Dr Cole Thompson
No singular issue impacts the future of golf more than water usage: more and more demands are being placed on governments around the world to deal with this growing topic of importance.
Which needs come first and how much of a percentage will be allotted are now areas of growing debate.
Those within the golf community are moving swiftly ahead with a proactive approach, showcasing a combination of awareness and planned action.
The continuing pipeline of water is an escalating topic of emphasis and for the 21st century will be the most importance topic for all groups that operate through the broader global golf community.
The interview with Dr. Cole Thompson outlines the investment being made by the United States Golf Association (USGA) and how such efforts will provide a far clearer roadmap on the crucial choices that will need to be made in the years to come.
Dr. Cole Thompson oversees the USGA’s turfgrass and environmental research initiatives to improve sustainability and advance turfgrass science principles that enhance management practices for golf courses. With input from a volunteer committee, university and industry scientists, Cole determines short- and long-term research priorities, solicits and evaluates research proposals, and coordinates with USGA-supported scientists to monitor the progress of current research.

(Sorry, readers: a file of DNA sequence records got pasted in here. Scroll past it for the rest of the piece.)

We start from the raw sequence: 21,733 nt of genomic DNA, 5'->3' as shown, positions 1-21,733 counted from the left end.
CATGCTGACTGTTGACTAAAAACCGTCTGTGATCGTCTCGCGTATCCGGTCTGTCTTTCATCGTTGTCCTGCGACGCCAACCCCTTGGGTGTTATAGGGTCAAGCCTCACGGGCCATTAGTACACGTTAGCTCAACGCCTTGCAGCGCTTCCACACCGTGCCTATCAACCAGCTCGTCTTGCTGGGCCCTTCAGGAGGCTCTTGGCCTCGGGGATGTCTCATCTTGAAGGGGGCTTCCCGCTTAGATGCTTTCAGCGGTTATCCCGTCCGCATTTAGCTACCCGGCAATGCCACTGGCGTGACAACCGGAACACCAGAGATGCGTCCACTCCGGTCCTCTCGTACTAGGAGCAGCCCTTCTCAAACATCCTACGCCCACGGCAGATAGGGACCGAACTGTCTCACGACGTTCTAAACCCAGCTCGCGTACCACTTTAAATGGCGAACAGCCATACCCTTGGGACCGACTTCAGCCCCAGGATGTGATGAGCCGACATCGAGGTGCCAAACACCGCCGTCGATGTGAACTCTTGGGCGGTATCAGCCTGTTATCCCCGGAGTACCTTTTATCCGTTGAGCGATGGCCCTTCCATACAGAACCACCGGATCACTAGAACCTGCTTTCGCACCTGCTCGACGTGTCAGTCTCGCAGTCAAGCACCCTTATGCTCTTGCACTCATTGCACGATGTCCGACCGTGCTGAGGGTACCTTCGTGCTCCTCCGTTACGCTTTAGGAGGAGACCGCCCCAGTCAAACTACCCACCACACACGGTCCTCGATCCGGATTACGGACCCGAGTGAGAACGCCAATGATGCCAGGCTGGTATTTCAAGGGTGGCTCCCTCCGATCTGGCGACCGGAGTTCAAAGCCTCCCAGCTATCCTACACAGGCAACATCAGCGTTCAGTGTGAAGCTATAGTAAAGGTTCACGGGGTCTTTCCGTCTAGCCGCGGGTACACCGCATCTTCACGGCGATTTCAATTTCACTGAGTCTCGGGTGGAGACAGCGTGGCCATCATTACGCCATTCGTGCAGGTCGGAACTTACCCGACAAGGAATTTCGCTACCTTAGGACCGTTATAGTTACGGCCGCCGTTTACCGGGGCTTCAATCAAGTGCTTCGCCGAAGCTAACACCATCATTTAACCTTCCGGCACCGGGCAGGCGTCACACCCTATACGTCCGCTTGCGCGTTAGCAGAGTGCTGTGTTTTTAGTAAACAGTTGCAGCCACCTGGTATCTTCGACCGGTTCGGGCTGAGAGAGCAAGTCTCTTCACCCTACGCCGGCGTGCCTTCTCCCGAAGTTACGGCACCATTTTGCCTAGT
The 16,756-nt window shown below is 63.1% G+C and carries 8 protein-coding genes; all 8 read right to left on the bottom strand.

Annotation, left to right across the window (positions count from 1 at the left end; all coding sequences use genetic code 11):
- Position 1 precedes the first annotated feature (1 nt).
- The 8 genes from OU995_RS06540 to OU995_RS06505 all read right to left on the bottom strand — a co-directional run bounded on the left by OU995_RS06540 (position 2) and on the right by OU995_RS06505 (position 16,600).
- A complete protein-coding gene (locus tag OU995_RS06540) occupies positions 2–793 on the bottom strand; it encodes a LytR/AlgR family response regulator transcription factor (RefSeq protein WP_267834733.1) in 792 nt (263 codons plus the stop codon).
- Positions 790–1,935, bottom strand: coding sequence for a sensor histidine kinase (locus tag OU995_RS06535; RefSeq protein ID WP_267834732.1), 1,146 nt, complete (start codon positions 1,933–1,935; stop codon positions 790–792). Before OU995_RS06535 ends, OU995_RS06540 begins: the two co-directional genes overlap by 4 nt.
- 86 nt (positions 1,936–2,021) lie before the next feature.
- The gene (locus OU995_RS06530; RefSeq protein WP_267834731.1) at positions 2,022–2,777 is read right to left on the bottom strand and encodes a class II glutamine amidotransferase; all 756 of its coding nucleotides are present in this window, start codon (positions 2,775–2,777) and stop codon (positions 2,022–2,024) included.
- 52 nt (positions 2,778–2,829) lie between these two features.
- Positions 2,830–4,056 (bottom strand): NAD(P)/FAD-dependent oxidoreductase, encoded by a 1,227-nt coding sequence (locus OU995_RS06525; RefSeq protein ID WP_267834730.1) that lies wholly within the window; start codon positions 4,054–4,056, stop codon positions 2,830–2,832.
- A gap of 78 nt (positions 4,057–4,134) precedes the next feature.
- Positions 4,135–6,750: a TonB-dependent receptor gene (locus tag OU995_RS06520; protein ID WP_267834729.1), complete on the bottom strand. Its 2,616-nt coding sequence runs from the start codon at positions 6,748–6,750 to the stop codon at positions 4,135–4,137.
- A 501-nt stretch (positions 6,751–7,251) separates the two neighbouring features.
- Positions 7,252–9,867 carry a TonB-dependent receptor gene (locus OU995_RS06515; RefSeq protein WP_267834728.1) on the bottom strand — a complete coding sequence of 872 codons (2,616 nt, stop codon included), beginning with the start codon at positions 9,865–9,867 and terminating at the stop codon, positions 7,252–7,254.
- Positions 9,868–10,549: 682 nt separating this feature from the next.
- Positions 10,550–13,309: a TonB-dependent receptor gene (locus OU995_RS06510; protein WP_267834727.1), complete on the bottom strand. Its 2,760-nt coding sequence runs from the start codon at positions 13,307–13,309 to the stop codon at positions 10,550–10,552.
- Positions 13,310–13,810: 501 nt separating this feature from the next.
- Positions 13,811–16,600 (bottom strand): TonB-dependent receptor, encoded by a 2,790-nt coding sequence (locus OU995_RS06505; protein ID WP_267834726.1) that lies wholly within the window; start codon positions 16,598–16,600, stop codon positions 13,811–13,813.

Cole earned bachelor’s, master’s and Ph.D. degrees from Kansas State University. He was a USGA Green Section intern and worked as an assistant golf course superintendent before entering graduate school. Before joining the USGA in 2018, Cole held faculty positions at the University of Nebraska-Lincoln and at Cal Poly-San Luis Obispo.
You are actively involved in efforts to study sustainability and advance turfgrass practices via the connection to golf. What specific letter grade would you give to those operating golf facilities today in dealing with meaningful sustainable practices that work effectively in dealing with the environment?
It’s really important to remember golf facilities have different challenges, goals, and means.
We cannot place them all into one “box.” However, if we look at the available industry metrics, and the best one’s we have are from the GCSAA’s Golf Course Environmental Profile, golf course operators continue to use fewer resources, define and adopt best practices that protect the environment, and expand and nurture naturalised habitat on the golf course – all while providing great golf around the country.
That sounds like an “A” to me.
In your mind, how do those on the regulatory side - whether Federal or State - view golf courses generally?
Whether a regulatory body or an everyday person, when someone takes the time to understand all the thought and care that goes into managing a golf course responsibly, I think they are impressed.
We just need to continue to tell that story as an industry and engage with all stakeholders, regulatory bodies included.
Is golf satisfactorily telling its story on the topic of water usage?
I think so, but we have to keep at it. All the water golf uses in a year amounts to about 1.5 days of total U.S. water use, which I think would surprise most people. Still, we recognise the importance of water and have long-encouraged prioritising conservation.
We have to continue to improve, which is why I think it’s great that our CEO, Mike Whan, has reinvigorated the USGA’s focus on water and committed $30 million to help us continue to improve.